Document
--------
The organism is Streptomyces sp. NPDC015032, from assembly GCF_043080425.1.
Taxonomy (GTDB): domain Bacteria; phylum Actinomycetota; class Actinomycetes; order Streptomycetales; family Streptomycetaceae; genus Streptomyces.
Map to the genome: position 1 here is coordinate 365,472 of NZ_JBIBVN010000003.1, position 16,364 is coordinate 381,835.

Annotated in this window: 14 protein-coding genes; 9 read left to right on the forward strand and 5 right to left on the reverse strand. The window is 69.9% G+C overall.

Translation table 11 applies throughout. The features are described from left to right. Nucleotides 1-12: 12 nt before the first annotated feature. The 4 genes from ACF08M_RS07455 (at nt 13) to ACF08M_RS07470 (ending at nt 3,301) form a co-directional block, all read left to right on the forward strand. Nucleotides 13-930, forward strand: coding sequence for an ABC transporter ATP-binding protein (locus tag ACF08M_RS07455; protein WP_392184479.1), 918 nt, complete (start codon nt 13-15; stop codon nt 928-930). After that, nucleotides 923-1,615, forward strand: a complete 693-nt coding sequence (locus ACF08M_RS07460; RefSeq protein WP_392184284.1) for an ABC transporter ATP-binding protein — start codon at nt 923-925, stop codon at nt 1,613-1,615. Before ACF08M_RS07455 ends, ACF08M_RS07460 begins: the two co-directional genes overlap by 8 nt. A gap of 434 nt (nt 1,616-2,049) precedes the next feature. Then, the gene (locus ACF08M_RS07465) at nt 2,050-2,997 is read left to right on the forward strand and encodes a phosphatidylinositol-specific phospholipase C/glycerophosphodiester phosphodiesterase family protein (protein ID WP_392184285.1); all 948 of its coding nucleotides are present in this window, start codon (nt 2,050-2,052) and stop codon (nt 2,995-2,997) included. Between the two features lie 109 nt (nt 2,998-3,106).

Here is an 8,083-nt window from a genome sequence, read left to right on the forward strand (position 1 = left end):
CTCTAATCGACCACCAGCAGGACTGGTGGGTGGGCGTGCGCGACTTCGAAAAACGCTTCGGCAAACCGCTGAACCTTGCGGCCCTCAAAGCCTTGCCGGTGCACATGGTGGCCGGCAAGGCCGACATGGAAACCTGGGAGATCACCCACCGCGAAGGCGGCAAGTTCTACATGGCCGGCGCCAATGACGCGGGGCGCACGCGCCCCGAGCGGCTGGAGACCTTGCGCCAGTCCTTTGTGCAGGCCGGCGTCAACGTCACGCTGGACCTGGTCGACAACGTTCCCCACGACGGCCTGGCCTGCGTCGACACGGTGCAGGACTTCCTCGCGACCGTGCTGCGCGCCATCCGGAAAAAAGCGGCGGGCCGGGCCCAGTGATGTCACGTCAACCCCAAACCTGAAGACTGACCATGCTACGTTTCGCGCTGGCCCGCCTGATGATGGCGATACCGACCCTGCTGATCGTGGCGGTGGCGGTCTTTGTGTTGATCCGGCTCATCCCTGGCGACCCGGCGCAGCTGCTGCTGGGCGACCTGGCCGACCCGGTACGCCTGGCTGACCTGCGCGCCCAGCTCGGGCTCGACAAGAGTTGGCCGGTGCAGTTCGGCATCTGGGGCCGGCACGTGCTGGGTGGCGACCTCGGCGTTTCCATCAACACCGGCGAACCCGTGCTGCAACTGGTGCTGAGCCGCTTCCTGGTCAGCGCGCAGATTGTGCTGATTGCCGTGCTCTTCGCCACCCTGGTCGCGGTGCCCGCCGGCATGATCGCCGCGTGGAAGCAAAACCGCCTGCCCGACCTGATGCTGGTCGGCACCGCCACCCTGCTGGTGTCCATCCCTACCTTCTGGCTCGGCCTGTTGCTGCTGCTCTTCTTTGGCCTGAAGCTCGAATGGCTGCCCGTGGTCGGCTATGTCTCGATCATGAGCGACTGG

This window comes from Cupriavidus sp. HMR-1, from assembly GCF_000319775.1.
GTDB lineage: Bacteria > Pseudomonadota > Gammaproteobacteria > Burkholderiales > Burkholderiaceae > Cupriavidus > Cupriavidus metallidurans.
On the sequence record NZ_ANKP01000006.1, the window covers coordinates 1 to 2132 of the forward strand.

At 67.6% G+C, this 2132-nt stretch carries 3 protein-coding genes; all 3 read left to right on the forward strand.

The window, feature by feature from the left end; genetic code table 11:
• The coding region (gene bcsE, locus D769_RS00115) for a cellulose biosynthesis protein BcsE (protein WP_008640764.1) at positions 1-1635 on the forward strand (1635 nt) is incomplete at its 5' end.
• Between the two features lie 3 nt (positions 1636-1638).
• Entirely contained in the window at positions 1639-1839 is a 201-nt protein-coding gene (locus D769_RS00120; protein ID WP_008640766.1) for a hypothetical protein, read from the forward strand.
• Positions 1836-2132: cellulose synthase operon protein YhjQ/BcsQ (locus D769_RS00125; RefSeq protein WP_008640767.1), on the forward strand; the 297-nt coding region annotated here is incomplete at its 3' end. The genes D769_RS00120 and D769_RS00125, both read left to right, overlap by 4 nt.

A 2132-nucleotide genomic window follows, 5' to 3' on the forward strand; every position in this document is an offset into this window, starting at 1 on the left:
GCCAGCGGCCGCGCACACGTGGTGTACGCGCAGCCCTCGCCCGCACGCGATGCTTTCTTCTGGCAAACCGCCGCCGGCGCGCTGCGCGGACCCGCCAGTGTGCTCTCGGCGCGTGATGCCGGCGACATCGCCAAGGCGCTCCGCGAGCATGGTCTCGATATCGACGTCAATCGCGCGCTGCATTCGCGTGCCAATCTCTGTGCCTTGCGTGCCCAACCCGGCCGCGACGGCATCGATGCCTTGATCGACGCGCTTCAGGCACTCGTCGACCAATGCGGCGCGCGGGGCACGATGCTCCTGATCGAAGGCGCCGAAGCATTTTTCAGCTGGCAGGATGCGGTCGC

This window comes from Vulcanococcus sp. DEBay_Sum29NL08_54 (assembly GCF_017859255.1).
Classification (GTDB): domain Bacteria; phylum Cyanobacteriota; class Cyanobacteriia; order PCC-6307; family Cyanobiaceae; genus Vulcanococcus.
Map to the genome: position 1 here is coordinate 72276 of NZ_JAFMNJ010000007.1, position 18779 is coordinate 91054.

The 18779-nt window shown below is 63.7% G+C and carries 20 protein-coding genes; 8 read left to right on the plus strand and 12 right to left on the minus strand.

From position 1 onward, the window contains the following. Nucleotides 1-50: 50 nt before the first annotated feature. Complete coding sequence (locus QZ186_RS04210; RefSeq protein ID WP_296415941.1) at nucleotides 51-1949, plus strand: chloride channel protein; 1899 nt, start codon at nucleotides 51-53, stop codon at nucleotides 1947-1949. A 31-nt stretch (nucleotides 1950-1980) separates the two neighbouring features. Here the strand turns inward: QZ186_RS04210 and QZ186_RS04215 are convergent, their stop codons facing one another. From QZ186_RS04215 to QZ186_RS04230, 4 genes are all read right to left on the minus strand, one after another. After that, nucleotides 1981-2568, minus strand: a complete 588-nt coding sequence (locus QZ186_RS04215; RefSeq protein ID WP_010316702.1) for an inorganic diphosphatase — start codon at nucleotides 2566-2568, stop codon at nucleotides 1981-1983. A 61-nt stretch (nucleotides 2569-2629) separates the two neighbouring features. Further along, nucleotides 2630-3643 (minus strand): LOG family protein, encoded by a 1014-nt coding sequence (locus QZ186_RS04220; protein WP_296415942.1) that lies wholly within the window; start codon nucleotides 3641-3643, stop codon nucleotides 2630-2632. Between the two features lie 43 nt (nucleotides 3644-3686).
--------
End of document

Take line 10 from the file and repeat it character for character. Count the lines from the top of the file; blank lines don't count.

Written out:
On the sequence record NZ_ANKP01000006.1, the window covers coordinates 1 to 2132 of the forward strand.